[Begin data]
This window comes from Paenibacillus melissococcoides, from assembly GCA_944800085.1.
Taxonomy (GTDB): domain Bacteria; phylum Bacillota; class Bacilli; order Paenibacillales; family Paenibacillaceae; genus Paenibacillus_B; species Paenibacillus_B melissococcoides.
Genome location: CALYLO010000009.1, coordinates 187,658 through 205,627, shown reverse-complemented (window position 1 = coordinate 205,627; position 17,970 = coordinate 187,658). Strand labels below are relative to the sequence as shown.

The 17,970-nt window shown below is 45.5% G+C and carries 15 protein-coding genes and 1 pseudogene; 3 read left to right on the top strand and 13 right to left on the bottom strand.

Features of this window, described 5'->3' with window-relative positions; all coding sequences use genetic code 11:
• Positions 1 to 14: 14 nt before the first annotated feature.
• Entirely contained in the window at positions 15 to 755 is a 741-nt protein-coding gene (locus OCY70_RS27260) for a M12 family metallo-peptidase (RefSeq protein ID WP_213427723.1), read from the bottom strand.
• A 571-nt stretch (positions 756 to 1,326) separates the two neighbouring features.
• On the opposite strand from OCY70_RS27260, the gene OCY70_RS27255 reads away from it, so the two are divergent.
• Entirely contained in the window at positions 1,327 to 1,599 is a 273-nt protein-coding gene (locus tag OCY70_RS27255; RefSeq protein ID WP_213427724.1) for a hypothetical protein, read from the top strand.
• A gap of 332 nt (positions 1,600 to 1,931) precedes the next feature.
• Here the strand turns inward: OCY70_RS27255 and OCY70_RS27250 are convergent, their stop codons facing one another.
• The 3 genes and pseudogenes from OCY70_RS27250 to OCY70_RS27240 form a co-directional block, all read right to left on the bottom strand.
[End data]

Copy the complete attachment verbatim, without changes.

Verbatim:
This window comes from Paenibacillus melissococcoides, from assembly GCA_944800085.1.
Taxonomy (GTDB): domain Bacteria; phylum Bacillota; class Bacilli; order Paenibacillales; family Paenibacillaceae; genus Paenibacillus_B; species Paenibacillus_B melissococcoides.
Genome location: CALYLO010000009.1, coordinates 187,658 through 205,627, shown reverse-complemented (window position 1 = coordinate 205,627; position 17,970 = coordinate 187,658). Strand labels below are relative to the sequence as shown.

The 17,970-nt window shown below is 45.5% G+C and carries 15 protein-coding genes and 1 pseudogene; 3 read left to right on the top strand and 13 right to left on the bottom strand.

Features of this window, described 5'->3' with window-relative positions; all coding sequences use genetic code 11:
• Positions 1 to 14: 14 nt before the first annotated feature.
• Entirely contained in the window at positions 15 to 755 is a 741-nt protein-coding gene (locus OCY70_RS27260) for a M12 family metallo-peptidase (RefSeq protein ID WP_213427723.1), read from the bottom strand.
• A 571-nt stretch (positions 756 to 1,326) separates the two neighbouring features.
• On the opposite strand from OCY70_RS27260, the gene OCY70_RS27255 reads away from it, so the two are divergent.
• Entirely contained in the window at positions 1,327 to 1,599 is a 273-nt protein-coding gene (locus tag OCY70_RS27255; RefSeq protein ID WP_213427724.1) for a hypothetical protein, read from the top strand.
• A gap of 332 nt (positions 1,600 to 1,931) precedes the next feature.
• Here the strand turns inward: OCY70_RS27255 and OCY70_RS27250 are convergent, their stop codons facing one another.
• The 3 genes and pseudogenes from OCY70_RS27250 to OCY70_RS27240 form a co-directional block, all read right to left on the bottom strand.